Saudi Arabia is giving its capital a $23 billion makeover


Saudi Arabia will be pumping $23 billion into a massive beautification project for its capital Riyadh, its government has announced. The plan, which will incorporate green space, recreational areas and more than 1,000 art installations, seeks to improve quality of life for the capital’s 5 million residents and prepare the country for the opening up of its tourism sector.

“In Vision 2030 and in the Crown Prince’s dynamic vision, tourism is next, because it’s a tremendous generator of jobs,” Jerry Inzerillo, CEO of Diriyah Gate Development Authority, told CNBC’s Hadley Gamble on Tuesday.

Inzerillo is tasked with overseeing the restoration of the historic town of Diriyah, the original home of the Saudi Royal family and a UNESCO heritage site. Positioned on the outskirts of Riyadh, Diriyah will be the site of a 23 million square foot giga-project encompassing new museums, restaurants, entertainment venues and high-end retail that will invite numerous major international brands into the country.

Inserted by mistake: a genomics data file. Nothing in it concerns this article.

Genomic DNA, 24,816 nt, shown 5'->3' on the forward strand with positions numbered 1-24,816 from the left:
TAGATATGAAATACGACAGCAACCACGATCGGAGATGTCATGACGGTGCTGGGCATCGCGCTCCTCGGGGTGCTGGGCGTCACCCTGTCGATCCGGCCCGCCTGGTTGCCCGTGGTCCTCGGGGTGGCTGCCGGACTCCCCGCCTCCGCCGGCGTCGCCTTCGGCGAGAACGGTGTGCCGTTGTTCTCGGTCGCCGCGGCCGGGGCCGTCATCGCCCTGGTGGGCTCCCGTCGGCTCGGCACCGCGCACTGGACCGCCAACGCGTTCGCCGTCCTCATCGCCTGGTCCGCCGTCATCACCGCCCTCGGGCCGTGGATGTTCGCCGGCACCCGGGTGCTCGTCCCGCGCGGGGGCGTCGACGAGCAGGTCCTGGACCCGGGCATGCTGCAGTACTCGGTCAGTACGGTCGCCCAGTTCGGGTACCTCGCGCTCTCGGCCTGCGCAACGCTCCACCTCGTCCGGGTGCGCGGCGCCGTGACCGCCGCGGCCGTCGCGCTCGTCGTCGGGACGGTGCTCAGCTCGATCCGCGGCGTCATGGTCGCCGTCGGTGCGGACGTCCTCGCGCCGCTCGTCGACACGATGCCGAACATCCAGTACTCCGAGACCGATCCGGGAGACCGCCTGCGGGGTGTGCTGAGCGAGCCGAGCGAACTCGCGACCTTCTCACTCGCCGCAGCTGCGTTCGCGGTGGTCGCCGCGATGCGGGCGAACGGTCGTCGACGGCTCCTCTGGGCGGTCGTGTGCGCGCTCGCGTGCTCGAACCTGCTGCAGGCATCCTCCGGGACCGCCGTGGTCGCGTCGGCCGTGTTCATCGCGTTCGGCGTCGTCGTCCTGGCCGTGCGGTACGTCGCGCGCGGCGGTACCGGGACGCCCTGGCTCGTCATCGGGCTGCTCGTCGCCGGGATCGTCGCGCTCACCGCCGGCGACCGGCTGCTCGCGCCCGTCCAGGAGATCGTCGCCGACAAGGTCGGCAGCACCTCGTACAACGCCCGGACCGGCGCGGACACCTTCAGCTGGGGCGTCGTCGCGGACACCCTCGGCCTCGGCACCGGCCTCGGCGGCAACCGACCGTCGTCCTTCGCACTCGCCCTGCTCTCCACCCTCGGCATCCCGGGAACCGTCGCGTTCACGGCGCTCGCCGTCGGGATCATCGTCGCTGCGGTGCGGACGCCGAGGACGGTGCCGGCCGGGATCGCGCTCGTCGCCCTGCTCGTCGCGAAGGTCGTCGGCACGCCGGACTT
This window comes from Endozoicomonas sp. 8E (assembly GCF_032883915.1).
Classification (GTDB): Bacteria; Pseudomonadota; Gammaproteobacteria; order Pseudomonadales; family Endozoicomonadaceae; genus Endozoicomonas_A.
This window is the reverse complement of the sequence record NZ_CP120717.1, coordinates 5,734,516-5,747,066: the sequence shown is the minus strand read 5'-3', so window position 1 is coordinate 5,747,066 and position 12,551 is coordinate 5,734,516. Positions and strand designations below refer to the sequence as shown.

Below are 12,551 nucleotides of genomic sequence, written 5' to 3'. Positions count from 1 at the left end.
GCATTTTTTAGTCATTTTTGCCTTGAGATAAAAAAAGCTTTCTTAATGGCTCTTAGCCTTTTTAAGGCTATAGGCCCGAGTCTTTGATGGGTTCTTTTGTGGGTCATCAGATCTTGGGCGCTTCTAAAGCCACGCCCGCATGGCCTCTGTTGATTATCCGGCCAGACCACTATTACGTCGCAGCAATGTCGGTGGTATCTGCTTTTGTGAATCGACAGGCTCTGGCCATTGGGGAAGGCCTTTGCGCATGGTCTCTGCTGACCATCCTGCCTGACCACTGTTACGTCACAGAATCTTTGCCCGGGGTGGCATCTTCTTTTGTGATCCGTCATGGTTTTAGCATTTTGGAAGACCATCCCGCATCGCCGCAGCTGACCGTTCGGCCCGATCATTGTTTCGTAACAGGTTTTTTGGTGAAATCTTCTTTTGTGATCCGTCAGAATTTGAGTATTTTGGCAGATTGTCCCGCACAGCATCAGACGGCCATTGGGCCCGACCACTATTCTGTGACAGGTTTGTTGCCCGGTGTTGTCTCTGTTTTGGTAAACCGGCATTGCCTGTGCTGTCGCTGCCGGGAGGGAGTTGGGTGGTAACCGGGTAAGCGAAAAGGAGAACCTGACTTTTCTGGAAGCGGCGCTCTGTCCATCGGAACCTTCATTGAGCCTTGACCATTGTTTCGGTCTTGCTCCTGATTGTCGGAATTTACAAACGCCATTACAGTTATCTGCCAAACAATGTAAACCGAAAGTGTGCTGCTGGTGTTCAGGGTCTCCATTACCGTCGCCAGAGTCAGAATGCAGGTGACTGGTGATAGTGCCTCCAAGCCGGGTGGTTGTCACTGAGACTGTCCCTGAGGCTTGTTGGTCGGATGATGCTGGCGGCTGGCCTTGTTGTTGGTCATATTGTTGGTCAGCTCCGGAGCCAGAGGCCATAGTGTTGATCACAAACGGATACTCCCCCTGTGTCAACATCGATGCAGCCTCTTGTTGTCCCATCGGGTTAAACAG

“Every million people that come, 119,000 new jobs. We will attract 7 million people here by 2023,” Inzerillo said. “We’re on a very fast track.”

Tourism, however, may be a gamble as the kingdom faces geopolitical headwinds spurred by domestic and foreign policies. Saudi Arabia still bears the reputational consequences of the October murder of Saudi journalist Jamal Khashoggi, which the CIA concludes took place at the direction of the Crown Prince, a charge the royal family fiercely denies.

And despite lifting a driving ban on women, Saudi Arabia is still well known for its poor record on women’s rights and is criticized abroad for harsh crackdowns on dissent. Ten female driving activists were put on trial last week after months of allegations that they were tortured while in prison.

Winning foreign investment for tourism developments is key for the kingdom as it tries to refocus its image and move on from the Khashoggi fallout, as well as maintain a high living standard for Saudis as oil prices come down.

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